(B) At the time of enrollment, sign all necessary program consent forms for the program to release proof of enrollment, attendance records, and completion or termination reports to the court and the protected party, or the protected party’s attorney. The court and the protected party may provide to the program a fax number or mailing address for purposes of receiving proof of enrollment, attendance records, and completion or termination reports.
(C) Provide the court and the protected party with the name, address, and telephone number of the program.
(2) By July 1, 2016, the Judicial Council shall revise or promulgate forms as necessary to effectuate this subdivision.
(c) The courts shall, in consultation with local domestic violence shelters and programs, develop a resource list of referrals to appropriate community domestic violence programs and services to be provided to each applicant for an order under this section.



California Penal Code 1203.097 describes specific sentencing requirements after a defendant has been placed on probation for domestic violence.

Under PC 1203.7, defendants sentenced for domestic violence must be placed on probation for at least three years. Also, the court is required to issue a criminal protective order that protects the victim from:

  • further acts of violence,
  • threats,
  • stalking,
  • abuse, or
  • harassment.

The court could issue a “level one” protective order that would allow peaceful contact with the victim, but might require a full stay-away no contact order prohibiting any type of contact with victim.

Penal Code 1203.097 requires a $500 fine that can be reduced based on ability to pay. The victim must also be informed of the disposition of the case.

The defendant will also be required to complete a 52-week batterers’ intervention program and complete community service hours or even some jail time as a condition of probation.

Any defendant who is not placed on probation could serve up to one year in county jail for a misdemeanor conviction, or up to three years in a California state prison for a felony.


The most common California domestic violence crimes are domestic battery, corporal injury, criminal threats, and child abuse. Some of these crimes are filed as a misdemeanor, but others are a felony.

Most domestic violence crimes are a “wobbler” that can be filed as a misdemeanor or felony. The prosecutor will base their decision on the specific circumstances of the case, level of victim’s injuries, and the defendant’s prior criminal record. there are some filed as a felony.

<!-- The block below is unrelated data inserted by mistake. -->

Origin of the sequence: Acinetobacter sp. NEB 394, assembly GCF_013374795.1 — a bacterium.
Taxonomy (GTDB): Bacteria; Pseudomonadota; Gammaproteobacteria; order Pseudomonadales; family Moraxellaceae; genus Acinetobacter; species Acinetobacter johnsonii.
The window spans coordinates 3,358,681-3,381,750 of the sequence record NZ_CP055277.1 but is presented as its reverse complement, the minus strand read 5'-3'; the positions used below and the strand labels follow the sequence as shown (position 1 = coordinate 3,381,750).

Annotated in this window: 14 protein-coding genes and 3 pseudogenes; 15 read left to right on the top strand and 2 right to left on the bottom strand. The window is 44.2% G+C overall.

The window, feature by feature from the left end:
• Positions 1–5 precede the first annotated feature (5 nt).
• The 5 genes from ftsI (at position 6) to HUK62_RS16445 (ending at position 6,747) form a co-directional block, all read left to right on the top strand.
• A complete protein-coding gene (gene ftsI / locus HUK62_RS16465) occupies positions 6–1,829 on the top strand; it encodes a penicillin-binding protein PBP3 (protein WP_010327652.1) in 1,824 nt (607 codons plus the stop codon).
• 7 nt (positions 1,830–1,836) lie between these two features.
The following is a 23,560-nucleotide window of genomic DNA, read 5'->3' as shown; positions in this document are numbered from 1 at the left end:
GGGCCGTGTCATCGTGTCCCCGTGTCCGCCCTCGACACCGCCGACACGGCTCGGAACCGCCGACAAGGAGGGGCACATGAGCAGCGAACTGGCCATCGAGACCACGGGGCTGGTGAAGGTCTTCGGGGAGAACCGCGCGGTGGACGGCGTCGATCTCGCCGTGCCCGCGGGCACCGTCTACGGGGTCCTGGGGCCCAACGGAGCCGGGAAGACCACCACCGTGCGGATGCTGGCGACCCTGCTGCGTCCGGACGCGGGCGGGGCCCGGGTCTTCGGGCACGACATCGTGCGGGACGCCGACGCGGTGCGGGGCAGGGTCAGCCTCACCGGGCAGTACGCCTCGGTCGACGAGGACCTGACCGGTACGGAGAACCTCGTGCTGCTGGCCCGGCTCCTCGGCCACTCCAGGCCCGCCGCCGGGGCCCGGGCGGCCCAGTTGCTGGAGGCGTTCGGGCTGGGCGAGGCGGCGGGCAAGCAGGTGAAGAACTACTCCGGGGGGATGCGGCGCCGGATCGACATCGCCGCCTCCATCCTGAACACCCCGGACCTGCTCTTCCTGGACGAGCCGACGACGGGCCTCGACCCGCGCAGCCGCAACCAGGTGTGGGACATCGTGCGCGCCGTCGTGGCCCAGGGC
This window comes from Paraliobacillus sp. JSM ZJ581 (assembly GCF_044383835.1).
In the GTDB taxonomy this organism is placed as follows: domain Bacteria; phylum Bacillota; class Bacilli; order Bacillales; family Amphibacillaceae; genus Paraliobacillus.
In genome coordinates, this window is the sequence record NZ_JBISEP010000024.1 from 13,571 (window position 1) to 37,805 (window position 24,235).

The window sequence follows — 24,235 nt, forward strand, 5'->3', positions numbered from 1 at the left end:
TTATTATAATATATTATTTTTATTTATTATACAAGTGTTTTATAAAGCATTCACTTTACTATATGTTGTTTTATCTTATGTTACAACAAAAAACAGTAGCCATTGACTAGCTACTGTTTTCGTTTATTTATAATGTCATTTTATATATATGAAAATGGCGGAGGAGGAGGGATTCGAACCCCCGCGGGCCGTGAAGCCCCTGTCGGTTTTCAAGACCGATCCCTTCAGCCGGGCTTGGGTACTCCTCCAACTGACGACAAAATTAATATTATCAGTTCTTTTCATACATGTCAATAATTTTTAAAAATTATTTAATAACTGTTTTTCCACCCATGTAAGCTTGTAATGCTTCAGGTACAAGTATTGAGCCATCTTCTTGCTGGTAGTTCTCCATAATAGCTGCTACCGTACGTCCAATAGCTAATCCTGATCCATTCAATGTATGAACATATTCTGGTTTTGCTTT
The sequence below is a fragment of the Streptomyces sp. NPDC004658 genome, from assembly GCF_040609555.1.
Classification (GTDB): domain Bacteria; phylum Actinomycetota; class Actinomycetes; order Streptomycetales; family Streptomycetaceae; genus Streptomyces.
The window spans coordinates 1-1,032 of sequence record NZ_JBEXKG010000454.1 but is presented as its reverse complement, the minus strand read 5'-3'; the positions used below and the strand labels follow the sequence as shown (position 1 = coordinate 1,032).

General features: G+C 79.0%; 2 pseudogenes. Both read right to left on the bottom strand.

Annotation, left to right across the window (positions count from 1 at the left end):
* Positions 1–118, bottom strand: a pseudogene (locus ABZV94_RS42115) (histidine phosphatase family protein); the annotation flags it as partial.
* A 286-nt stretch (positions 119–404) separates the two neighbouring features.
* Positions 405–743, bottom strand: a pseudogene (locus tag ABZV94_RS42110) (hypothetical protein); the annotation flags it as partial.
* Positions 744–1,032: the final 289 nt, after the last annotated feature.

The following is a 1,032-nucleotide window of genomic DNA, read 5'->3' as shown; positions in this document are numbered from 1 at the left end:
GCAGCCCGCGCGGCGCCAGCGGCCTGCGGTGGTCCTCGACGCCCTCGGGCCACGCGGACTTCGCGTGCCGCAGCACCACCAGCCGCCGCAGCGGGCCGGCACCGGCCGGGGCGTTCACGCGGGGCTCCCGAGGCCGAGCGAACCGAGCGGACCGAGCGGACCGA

Below is a list of the common domestic violence crimes and penalties.

California Penal Code 243(e)(1) domestic battery is described as inflicting force or violence on an intimate partner, but there is no requirement of any visible injuries. Domestic battery is a misdemeanor crime that carries up to one year in a county jail, and fine up to $1,000.

California Penal Code 273.5 corporal injury to a spouse or cohabitant is described as inflicting harm that results in a physical injury to an intimate partner. This is a “wobbler” and the penalties can include up to one year in a county jail, or up to four years in a California state prison for a felony.

California Penal Code 422 criminal threats is described as threatening someone with serious harm and also a wobbler that can be charged as either a misdemeanor or a felony. A misdemeanor criminal threats carries up to one year in county jail. A felony criminal threats carries up to four years in prison and a “strike” under California’s “Three Strikes” law.

California Penal Code 646.9 stalking is described as repeatedly harassing or threatening another person to a point where they are in fear of their own safety, or safety of their immediate family. Stalking is also a wobbler carrying up to one year in county jail for a misdemeanor, or up to three years in state prison for a felony.

California Penal Code 368 elder abuse is described as inflicting physical or emotion abuse, neglect or endangerment on a victim 65 years or older.  PC 368 is another wobbler that carries up to one year in county jail for a misdemeanor, or up to four years in a California state prison for a felony.

California Penal Code 273d child abuse is described as inflicting corporal punishment or injury on a child, but excludes a reasonable spanking. This is another wobbler that carries up to one year for a misdemeanor or up to three years in state prison for a felony.

California Penal Code 273a child endangerment is described as willfully allowing a child in one’s custody to suffer harm or have their safety endangered. If the child is at risk of great bodily injury (GBI), it’s a wobbler, but normally a misdemeanor that carries up to six months in a county jail.

Other domestic violence crimes include:

  • California Penal Code 591, damaging a telephone line,
  • Penal Code 601 aggravated trespass, and
  • Penal Code 647(j)(4) revenge porn.


Anyone convicted of domestic violence in California could also face numerous life-changing collateral consequences. Most domestic violence cases are considered a crime involving moral turpitude.

If you are an undocumented immigrant, then a domestic violence conviction could lead to deportation from the United State, or a denial of naturalization.

Also, a domestic violence conviction means you will lose the right to own or possess a firearm. A misdemeanor conviction will result in a 10-year firearm ban. A felony conviction will result in a lifetime firearm suspension under federal law.

A domestic violence conviction could also have major consequences of certain types of employment.

For example, it can result in a professional license suspension or a revocation. source